So, given that we have a Very Small Brain and Very Large Problems which require Looking At Lots Of Stuff at once, may I suggest a trusted old tool which has been available for a good number of years now and which provides a handy way of viewing lots of pertinent information in a persistent, multipage readable form and which will be available at any modern desk at which you might find yourself sat? It’s the good old pencil and paper (or pen and paper, should you be the kind of super being who never makes mistakes). This all leads nicely on to the next article I’ll never write, in which I take to task every single developer who doesn’t use them - Less Coding, More Thinking.

I’ve been having a play with Ubiquity today. It shows a lot of promise and is a nice thing to use – both from a command user point of view and the point of view of a command author. It’s great that they’ve baked jQuery right in too. That should keep me coming back.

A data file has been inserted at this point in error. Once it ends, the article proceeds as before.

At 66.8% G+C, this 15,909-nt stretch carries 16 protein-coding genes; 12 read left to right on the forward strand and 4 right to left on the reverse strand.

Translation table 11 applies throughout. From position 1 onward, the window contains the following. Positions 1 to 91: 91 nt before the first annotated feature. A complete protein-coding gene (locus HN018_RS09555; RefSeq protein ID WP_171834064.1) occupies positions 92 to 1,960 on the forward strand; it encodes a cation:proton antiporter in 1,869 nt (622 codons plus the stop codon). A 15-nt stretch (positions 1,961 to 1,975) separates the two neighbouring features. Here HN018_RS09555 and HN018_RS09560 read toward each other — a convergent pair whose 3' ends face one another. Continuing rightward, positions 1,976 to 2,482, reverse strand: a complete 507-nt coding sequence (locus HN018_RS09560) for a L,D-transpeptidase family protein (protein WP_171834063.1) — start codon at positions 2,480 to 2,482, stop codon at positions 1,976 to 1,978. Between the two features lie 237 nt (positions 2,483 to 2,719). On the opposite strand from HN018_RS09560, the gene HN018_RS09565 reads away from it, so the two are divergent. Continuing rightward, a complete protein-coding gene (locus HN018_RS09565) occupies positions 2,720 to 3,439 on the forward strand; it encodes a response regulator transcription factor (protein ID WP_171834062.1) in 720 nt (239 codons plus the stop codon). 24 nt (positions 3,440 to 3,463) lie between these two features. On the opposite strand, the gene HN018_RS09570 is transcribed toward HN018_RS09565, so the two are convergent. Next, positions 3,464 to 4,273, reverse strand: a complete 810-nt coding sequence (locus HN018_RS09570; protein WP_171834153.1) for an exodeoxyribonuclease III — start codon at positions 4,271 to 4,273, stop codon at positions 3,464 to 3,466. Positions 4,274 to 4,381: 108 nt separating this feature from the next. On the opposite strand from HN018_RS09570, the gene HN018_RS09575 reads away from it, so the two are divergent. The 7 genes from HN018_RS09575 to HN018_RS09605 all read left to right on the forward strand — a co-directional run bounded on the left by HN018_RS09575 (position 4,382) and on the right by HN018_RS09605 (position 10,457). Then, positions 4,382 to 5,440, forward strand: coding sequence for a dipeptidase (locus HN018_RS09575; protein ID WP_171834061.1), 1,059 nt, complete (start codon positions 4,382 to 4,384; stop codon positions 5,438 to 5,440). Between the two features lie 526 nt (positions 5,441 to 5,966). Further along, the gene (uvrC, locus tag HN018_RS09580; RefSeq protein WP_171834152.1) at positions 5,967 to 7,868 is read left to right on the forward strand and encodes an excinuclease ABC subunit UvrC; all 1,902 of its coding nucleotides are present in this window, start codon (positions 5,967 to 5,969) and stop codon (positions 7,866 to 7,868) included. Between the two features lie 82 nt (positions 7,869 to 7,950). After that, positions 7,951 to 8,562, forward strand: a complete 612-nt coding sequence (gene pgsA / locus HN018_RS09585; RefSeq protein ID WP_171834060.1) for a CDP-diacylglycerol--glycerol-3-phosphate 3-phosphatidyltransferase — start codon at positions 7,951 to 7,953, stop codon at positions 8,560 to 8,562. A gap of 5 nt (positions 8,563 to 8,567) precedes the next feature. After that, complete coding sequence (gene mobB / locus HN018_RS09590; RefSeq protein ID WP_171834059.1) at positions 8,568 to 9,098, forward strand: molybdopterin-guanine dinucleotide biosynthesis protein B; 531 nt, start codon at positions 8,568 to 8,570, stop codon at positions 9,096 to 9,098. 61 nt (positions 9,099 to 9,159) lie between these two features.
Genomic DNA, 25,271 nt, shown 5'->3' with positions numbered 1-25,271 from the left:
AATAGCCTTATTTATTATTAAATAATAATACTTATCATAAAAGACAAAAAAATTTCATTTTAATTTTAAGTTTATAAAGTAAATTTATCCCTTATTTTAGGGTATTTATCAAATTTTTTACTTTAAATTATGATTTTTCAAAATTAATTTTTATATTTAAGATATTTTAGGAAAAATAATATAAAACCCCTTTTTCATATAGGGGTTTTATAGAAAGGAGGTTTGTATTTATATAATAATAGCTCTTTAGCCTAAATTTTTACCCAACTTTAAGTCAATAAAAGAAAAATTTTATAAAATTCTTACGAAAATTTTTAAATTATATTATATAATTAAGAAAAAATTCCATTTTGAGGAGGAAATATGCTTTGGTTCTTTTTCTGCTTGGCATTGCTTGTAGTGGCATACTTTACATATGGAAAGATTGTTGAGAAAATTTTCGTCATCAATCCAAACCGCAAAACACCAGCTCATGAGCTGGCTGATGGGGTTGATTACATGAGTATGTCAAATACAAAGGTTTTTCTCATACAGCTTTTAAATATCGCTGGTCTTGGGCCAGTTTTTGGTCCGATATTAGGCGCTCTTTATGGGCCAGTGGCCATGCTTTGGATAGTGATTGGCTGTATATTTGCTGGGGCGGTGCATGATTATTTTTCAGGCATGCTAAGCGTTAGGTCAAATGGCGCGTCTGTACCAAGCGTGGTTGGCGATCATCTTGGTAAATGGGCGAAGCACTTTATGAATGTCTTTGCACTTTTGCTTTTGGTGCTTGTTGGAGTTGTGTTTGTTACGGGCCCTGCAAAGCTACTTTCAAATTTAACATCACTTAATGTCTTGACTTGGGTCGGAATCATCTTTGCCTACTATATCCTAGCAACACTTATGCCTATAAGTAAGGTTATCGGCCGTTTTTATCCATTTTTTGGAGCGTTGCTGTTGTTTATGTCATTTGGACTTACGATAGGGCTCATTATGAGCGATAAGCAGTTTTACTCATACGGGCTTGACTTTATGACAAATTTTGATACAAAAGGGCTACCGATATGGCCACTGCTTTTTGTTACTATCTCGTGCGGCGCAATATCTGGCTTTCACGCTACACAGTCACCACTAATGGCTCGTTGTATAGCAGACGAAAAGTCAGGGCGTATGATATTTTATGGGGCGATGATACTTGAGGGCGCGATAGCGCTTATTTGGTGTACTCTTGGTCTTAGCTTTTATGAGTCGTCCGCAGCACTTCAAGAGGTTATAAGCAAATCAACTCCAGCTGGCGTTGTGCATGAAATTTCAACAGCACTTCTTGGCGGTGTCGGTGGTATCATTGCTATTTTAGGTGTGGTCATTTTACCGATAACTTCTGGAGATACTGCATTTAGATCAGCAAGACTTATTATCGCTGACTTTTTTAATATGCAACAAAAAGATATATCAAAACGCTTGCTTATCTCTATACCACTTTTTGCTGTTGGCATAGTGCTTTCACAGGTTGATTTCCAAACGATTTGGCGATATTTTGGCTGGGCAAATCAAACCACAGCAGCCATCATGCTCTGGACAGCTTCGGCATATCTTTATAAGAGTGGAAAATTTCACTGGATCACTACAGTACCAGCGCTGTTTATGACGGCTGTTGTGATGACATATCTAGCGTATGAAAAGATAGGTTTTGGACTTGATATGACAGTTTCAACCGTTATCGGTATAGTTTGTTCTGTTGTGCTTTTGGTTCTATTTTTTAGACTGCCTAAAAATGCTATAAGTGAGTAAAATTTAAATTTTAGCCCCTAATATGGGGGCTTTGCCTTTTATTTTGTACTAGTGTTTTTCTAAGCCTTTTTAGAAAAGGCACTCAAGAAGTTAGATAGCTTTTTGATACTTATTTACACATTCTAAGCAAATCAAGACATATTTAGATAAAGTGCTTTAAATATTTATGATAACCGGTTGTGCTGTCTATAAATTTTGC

As a small learning exercise, I’ve made a search command for the site that I currently work on – NHS Choices. Visit the Ubiquity Commands page to subscribe to the command (you’ll need to have previously installed Ubiquity).

Andres wrote a nice summary of his experiences with a MacBook Pro as a Windows development machine. I agree with everything he’s got to say, really – it’s a lovely machine but it’s not really suited to Windows development (I set aside only a 60GB partition for Windows XP, but hey, that was all of my “old” laptop) for a number of reasons: -

  1. The heat: actually, I suffer from this less than Andres does but it’s about freezing in the UK at the moment. There are two graphics cards in the MBP – a GeForce 9400M and a 9600M. Windows can only use the 9600M, which is great for gaming but not a deal of use for development, because of…
  2. … The battery life: again, I’m pointing the finger squarely at the graphics card usage here. OS/X uses the 9400M to get as much as 4-5 hours light use out of the machine. You’ll struggle to get an hour and a half out of Windows XP.